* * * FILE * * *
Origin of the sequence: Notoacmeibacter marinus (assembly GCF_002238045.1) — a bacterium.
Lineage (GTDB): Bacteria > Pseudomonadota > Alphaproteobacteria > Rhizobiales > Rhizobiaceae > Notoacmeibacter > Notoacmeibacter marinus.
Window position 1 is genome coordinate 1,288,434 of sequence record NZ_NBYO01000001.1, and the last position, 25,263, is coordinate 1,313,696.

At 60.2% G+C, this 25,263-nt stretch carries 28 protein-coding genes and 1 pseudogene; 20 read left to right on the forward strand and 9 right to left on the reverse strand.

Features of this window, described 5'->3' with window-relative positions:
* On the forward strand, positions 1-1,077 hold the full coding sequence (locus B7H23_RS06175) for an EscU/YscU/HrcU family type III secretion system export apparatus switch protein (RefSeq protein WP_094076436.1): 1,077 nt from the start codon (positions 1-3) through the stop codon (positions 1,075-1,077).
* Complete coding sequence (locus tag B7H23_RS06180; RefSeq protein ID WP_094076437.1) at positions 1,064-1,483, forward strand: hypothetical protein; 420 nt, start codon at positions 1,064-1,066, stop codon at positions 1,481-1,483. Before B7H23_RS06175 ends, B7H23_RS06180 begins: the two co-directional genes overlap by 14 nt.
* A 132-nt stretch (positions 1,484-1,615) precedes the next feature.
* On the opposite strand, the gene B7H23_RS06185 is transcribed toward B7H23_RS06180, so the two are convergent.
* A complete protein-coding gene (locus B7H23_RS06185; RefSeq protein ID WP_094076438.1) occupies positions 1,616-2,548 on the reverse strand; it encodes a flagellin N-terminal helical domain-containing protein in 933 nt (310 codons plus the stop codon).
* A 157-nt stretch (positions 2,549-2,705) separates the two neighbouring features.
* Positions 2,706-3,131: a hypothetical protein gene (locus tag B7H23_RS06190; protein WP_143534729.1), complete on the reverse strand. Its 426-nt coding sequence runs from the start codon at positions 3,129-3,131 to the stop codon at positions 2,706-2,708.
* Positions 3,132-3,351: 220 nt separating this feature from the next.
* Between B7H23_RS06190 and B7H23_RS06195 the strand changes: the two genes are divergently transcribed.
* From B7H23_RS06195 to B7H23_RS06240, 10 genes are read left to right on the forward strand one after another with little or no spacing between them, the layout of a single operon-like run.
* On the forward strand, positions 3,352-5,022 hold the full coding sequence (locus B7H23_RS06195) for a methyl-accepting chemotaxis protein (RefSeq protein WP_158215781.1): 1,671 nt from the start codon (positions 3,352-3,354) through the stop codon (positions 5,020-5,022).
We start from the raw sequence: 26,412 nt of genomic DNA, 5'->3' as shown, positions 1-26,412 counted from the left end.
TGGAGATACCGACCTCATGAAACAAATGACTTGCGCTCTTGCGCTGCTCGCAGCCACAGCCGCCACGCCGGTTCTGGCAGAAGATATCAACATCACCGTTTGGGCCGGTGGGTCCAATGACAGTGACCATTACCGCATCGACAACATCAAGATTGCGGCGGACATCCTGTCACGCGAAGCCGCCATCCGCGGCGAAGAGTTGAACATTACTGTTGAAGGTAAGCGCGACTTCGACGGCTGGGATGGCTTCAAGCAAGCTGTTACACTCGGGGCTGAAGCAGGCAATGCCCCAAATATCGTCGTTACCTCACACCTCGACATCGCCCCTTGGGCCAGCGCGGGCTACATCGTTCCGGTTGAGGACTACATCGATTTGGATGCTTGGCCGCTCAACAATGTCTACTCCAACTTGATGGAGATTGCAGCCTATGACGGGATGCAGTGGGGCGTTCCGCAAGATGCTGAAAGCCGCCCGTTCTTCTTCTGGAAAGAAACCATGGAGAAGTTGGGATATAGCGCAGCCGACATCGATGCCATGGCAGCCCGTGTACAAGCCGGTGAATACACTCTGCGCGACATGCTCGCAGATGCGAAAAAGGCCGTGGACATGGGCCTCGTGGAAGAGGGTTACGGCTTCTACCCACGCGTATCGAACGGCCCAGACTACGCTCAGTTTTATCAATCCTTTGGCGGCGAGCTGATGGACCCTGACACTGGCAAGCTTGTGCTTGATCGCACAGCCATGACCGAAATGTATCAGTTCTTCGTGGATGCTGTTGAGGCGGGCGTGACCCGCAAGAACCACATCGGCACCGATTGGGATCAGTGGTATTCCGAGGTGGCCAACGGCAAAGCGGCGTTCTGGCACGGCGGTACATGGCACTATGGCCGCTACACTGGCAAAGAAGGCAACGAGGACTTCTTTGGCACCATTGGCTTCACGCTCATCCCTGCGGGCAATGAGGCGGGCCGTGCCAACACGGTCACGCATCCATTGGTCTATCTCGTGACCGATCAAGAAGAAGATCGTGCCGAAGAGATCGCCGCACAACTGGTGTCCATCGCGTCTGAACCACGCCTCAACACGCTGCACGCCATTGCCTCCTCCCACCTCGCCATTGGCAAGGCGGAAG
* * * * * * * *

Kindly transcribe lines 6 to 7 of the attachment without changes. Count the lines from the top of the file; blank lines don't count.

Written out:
* On the forward strand, positions 1-1,077 hold the full coding sequence (locus B7H23_RS06175) for an EscU/YscU/HrcU family type III secretion system export apparatus switch protein (RefSeq protein WP_094076436.1): 1,077 nt from the start codon (positions 1-3) through the stop codon (positions 1,075-1,077).
* Complete coding sequence (locus tag B7H23_RS06180; RefSeq protein ID WP_094076437.1) at positions 1,064-1,483, forward strand: hypothetical protein; 420 nt, start codon at positions 1,064-1,066, stop codon at positions 1,481-1,483. Before B7H23_RS06175 ends, B7H23_RS06180 begins: the two co-directional genes overlap by 14 nt.